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We left the artful country of France behind, and entered the more gritty Morocco. Not passing the opportunity to get some Moroccan food, I grabbed lunch to eat in the open air cafe. The lamb, hummus, tabouli, and couscous were delicious, and the open air cafe was surprisingly cool.

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While enjoying the Moroccan beer, we noticed a long line forming along the waterfront. Someone informed us that Aladdin and Princess Jasmine were scheduled to make an appearance, so we jumped in line with the rest of the 9 year-olds to anxiously await their arrival. It might have been the beers, but Aladdin's joke to Ryan that "marriage is a whole new world" had us laughing pretty hard.

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After talking to Aladdin, I realized that Disney paid attention to even the most minor details. Aladdin and Jasmine never broke character for a second, responding to questions about Abu without missing a beat. The buildings, food, and entertainment were painstakingly authentic, and even the bathrooms were decorated in Moroccan style.

The next country was Japan, complete with temples and Japanese drummers. Several members of the group grabbed some sushi for lunch. Ryan, Greg, and I skipped the Japanese beer for a drink of hot sake (it didn't go well with the 100 degree heat).

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We took a break from the bar crawl to head back to the center of Epcot to ride a few rides. Disney has a "fast pass" system that allows you to grab a ticket for a ride and return at a specified time. This way you don't waste time waiting in line, but rather show up and jump on without any hassle. We rode "Soarin'", a simulated hang gliding experience through California. As you pass over the ocean, you can smell the salt in the air and feel the sea breeze in your face. You pass an orange grove and can smell the citrus. Flying over the forest, you can smell the pine trees. All this while hovering 40 feet above the ground in a mock hang glider. It was entertaining, but I'm glad we didn't wait longer than 10 minutes to ride it. After leaving "Soarin'", we passed my favorite Disney character, Figment.

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On our way back to continue the bar crawl, we passed the ride Captain EO. Captain EO is a 4D experience (a 3D movie with special effects that make you feel like you are involved in the scenes). Captain EO is a science fiction film that mixes a Michael Jackson music video with Star Wars-like action sequences. A couple members of the group begged the rest of us to wait for the next showing, so we made our way into the theater. The 1980s 3D effects left you with a headache, and Michael Jackson's acting was atrocious, but the overall movie was about what you'd expect. If anything, it saved us from the heat for another 30 minutes. One member of our group, Dave, decided to play in the fountains for a little extra refreshment.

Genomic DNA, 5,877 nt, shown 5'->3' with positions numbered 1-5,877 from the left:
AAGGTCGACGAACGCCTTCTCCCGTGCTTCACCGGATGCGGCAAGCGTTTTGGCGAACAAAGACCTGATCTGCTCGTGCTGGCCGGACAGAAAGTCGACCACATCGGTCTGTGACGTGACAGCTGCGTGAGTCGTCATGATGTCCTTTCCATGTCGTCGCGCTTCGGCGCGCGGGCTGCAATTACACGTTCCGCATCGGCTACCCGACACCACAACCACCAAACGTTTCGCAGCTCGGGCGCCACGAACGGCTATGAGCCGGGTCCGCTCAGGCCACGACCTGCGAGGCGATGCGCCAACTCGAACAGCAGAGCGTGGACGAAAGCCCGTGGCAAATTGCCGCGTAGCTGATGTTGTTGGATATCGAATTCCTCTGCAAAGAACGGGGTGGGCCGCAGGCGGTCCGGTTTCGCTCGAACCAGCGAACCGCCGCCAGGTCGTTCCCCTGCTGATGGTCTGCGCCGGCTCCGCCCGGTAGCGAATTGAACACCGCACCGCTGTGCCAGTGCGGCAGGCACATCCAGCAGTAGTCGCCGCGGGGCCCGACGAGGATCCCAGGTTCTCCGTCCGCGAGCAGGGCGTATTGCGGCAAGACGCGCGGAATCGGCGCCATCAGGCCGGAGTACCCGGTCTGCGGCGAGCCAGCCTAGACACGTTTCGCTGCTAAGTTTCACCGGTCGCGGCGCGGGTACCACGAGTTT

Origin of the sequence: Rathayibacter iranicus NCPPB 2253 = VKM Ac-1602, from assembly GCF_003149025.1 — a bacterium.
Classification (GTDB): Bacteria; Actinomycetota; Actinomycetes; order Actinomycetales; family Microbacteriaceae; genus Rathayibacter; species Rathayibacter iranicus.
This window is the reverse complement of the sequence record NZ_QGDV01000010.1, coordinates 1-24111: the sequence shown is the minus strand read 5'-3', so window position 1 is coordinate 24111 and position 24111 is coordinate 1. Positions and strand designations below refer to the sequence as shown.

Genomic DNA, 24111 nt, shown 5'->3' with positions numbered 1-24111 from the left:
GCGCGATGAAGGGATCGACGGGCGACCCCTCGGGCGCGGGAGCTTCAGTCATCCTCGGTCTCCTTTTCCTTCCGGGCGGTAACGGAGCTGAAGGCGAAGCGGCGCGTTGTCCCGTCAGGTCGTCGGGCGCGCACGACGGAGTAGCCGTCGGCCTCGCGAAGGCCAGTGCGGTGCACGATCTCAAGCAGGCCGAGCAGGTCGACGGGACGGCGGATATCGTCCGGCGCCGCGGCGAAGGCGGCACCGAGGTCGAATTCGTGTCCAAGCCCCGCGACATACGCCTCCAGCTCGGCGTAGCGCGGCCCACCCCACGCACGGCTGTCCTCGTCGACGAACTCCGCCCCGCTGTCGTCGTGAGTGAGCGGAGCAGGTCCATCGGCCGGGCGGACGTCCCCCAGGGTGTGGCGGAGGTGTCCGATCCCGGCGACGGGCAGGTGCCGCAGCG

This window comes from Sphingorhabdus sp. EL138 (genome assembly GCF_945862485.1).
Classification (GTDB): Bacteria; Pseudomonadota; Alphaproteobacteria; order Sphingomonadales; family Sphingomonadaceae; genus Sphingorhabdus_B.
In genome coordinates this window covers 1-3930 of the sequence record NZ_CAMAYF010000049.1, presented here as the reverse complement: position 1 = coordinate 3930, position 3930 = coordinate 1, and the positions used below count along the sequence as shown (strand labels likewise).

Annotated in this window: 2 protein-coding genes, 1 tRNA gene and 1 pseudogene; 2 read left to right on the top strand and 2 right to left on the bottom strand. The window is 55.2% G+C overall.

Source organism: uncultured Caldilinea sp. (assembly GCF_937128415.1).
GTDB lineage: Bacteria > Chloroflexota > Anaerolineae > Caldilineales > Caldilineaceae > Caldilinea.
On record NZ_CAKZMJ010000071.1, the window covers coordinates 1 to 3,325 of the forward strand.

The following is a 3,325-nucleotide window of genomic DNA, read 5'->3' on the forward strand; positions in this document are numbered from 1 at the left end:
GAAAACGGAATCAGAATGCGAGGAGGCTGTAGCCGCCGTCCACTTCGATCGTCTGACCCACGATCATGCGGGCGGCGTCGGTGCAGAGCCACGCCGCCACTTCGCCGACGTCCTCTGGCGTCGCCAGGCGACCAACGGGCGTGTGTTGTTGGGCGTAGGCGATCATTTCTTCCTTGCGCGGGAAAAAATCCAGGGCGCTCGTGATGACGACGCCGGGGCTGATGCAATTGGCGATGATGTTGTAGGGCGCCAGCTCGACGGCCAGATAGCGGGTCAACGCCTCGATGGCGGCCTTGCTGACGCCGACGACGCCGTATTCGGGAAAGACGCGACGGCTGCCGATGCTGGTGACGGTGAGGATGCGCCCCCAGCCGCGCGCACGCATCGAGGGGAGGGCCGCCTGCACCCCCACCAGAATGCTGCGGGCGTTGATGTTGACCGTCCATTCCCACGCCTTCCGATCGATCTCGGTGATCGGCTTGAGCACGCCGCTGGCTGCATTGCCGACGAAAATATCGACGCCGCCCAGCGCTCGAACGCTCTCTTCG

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We walked back to the country loop to pick up where we left off. The halfway point around the loop was home, sweet, home, the United States. In America we watched a Revolutionary-era band perform and then ordered a round of Sam Adams. The effects of the beer flowing full effect, we convinced a cute American beer-maiden to take a picture with us.

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Our next stop was Italy, decorated in the more modern Italian style of Venice with only a hint of ancient Rome. Here the group had some gelato and Italian beer, and briefly posed in front of Neptune.

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We entered Oktoberfest in Germany next, and after breezing through the previous two countries, we took our time here. Some of us wandered through the German beer caves while others chatted with German bartenders. A German woman showed us giant beer tankards and das boot (as cool as they were, I was afraid to hold it for the $200 price tag). I grabbed a warm, German soft pretzel that went perfect with the Oktoberfest beer.

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We left Germany and headed into China. The smell of stir-fry and eggrolls filled the Chinese market. All of the workers at Disney had been overly courteous and accommodating to our large group, but the Chinese went above and beyond. They taught members of our group Chinese phrases and posed in multiple pictures. I'm not sure if they found us entertaining in our slightly intoxicated state, or they were genuinely interested in mingling with us. We grabbed another quick bite to eat, drank another beer, and continued on our way.